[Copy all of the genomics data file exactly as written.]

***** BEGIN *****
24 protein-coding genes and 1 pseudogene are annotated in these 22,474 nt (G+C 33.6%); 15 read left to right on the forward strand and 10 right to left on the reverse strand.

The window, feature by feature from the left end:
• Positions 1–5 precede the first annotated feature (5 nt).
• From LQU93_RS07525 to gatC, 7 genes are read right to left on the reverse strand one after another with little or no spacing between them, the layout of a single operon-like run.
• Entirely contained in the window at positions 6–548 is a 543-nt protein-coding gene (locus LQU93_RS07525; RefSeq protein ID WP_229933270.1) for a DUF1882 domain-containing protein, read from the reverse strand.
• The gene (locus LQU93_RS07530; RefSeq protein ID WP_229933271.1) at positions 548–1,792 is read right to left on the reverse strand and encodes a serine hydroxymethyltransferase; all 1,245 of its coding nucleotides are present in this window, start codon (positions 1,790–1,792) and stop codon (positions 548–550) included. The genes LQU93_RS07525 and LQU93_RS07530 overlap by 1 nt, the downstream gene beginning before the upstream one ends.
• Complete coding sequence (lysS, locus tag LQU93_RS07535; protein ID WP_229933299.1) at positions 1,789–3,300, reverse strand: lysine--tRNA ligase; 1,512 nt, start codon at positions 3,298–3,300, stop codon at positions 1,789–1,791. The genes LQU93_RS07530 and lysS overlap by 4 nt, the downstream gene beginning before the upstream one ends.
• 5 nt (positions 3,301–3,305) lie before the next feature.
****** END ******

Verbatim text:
24 protein-coding genes and 1 pseudogene are annotated in these 22,474 nt (G+C 33.6%); 15 read left to right on the forward strand and 10 right to left on the reverse strand.

The window, feature by feature from the left end:
• Positions 1–5 precede the first annotated feature (5 nt).
• From LQU93_RS07525 to gatC, 7 genes are read right to left on the reverse strand one after another with little or no spacing between them, the layout of a single operon-like run.
• Entirely contained in the window at positions 6–548 is a 543-nt protein-coding gene (locus LQU93_RS07525; RefSeq protein ID WP_229933270.1) for a DUF1882 domain-containing protein, read from the reverse strand.
• The gene (locus LQU93_RS07530; RefSeq protein ID WP_229933271.1) at positions 548–1,792 is read right to left on the reverse strand and encodes a serine hydroxymethyltransferase; all 1,245 of its coding nucleotides are present in this window, start codon (positions 1,790–1,792) and stop codon (positions 548–550) included. The genes LQU93_RS07525 and LQU93_RS07530 overlap by 1 nt, the downstream gene beginning before the upstream one ends.
• Complete coding sequence (lysS, locus tag LQU93_RS07535; protein ID WP_229933299.1) at positions 1,789–3,300, reverse strand: lysine--tRNA ligase; 1,512 nt, start codon at positions 3,298–3,300, stop codon at positions 1,789–1,791. The genes LQU93_RS07530 and lysS overlap by 4 nt, the downstream gene beginning before the upstream one ends.
• 5 nt (positions 3,301–3,305) lie before the next feature.